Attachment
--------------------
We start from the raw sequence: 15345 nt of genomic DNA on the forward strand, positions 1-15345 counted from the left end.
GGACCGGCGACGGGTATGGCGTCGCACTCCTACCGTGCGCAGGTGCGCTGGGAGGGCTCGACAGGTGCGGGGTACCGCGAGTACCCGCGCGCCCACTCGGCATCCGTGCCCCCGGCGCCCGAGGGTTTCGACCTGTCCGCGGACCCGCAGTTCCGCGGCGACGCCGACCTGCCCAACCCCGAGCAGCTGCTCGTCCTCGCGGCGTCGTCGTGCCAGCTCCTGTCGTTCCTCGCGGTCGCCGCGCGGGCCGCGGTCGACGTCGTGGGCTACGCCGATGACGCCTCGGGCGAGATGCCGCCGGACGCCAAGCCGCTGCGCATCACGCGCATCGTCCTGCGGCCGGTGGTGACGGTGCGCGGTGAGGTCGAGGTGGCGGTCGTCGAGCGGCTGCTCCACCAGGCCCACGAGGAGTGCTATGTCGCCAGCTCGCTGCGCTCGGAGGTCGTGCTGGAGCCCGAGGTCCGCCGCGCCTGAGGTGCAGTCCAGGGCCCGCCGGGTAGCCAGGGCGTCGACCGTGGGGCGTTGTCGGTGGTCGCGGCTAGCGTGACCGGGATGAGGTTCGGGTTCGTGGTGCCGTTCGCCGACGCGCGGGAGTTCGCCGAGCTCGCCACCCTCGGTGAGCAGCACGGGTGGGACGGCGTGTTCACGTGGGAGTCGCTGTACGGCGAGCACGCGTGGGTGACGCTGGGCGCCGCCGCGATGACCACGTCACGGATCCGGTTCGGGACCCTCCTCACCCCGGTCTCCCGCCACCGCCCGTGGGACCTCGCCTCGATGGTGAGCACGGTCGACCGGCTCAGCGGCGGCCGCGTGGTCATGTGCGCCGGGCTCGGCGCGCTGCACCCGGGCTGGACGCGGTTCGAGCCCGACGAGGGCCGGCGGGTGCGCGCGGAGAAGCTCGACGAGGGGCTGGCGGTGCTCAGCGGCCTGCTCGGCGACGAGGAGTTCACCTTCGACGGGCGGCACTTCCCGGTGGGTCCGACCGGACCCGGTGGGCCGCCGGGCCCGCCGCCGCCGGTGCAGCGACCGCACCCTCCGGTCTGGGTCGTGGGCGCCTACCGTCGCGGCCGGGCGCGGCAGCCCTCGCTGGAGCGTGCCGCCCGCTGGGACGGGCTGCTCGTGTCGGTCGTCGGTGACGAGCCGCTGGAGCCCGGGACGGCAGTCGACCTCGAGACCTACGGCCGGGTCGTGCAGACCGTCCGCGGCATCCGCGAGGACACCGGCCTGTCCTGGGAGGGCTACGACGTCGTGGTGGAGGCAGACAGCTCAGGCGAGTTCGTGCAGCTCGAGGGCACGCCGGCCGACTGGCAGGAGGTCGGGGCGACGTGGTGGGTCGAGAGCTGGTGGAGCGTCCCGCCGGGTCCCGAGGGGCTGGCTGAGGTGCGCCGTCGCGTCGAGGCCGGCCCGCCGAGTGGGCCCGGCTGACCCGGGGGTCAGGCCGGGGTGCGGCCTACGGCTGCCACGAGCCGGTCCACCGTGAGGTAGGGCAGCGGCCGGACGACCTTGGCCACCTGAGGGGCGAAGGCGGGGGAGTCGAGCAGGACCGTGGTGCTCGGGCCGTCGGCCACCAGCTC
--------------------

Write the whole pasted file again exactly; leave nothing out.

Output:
We start from the raw sequence: 15345 nt of genomic DNA on the forward strand, positions 1-15345 counted from the left end.
GGACCGGCGACGGGTATGGCGTCGCACTCCTACCGTGCGCAGGTGCGCTGGGAGGGCTCGACAGGTGCGGGGTACCGCGAGTACCCGCGCGCCCACTCGGCATCCGTGCCCCCGGCGCCCGAGGGTTTCGACCTGTCCGCGGACCCGCAGTTCCGCGGCGACGCCGACCTGCCCAACCCCGAGCAGCTGCTCGTCCTCGCGGCGTCGTCGTGCCAGCTCCTGTCGTTCCTCGCGGTCGCCGCGCGGGCCGCGGTCGACGTCGTGGGCTACGCCGATGACGCCTCGGGCGAGATGCCGCCGGACGCCAAGCCGCTGCGCATCACGCGCATCGTCCTGCGGCCGGTGGTGACGGTGCGCGGTGAGGTCGAGGTGGCGGTCGTCGAGCGGCTGCTCCACCAGGCCCACGAGGAGTGCTATGTCGCCAGCTCGCTGCGCTCGGAGGTCGTGCTGGAGCCCGAGGTCCGCCGCGCCTGAGGTGCAGTCCAGGGCCCGCCGGGTAGCCAGGGCGTCGACCGTGGGGCGTTGTCGGTGGTCGCGGCTAGCGTGACCGGGATGAGGTTCGGGTTCGTGGTGCCGTTCGCCGACGCGCGGGAGTTCGCCGAGCTCGCCACCCTCGGTGAGCAGCACGGGTGGGACGGCGTGTTCACGTGGGAGTCGCTGTACGGCGAGCACGCGTGGGTGACGCTGGGCGCCGCCGCGATGACCACGTCACGGATCCGGTTCGGGACCCTCCTCACCCCGGTCTCCCGCCACCGCCCGTGGGACCTCGCCTCGATGGTGAGCACGGTCGACCGGCTCAGCGGCGGCCGCGTGGTCATGTGCGCCGGGCTCGGCGCGCTGCACCCGGGCTGGACGCGGTTCGAGCCCGACGAGGGCCGGCGGGTGCGCGCGGAGAAGCTCGACGAGGGGCTGGCGGTGCTCAGCGGCCTGCTCGGCGACGAGGAGTTCACCTTCGACGGGCGGCACTTCCCGGTGGGTCCGACCGGACCCGGTGGGCCGCCGGGCCCGCCGCCGCCGGTGCAGCGACCGCACCCTCCGGTCTGGGTCGTGGGCGCCTACCGTCGCGGCCGGGCGCGGCAGCCCTCGCTGGAGCGTGCCGCCCGCTGGGACGGGCTGCTCGTGTCGGTCGTCGGTGACGAGCCGCTGGAGCCCGGGACGGCAGTCGACCTCGAGACCTACGGCCGGGTCGTGCAGACCGTCCGCGGCATCCGCGAGGACACCGGCCTGTCCTGGGAGGGCTACGACGTCGTGGTGGAGGCAGACAGCTCAGGCGAGTTCGTGCAGCTCGAGGGCACGCCGGCCGACTGGCAGGAGGTCGGGGCGACGTGGTGGGTCGAGAGCTGGTGGAGCGTCCCGCCGGGTCCCGAGGGGCTGGCTGAGGTGCGCCGTCGCGTCGAGGCCGGCCCGCCGAGTGGGCCCGGCTGACCCGGGGGTCAGGCCGGGGTGCGGCCTACGGCTGCCACGAGCCGGTCCACCGTGAGGTAGGGCAGCGGCCGGACGACCTTGGCCACCTGAGGGGCGAAGGCGGGGGAGTCGAGCAGGACCGTGGTGCTCGGGCCGTCGGCCACCAGCTC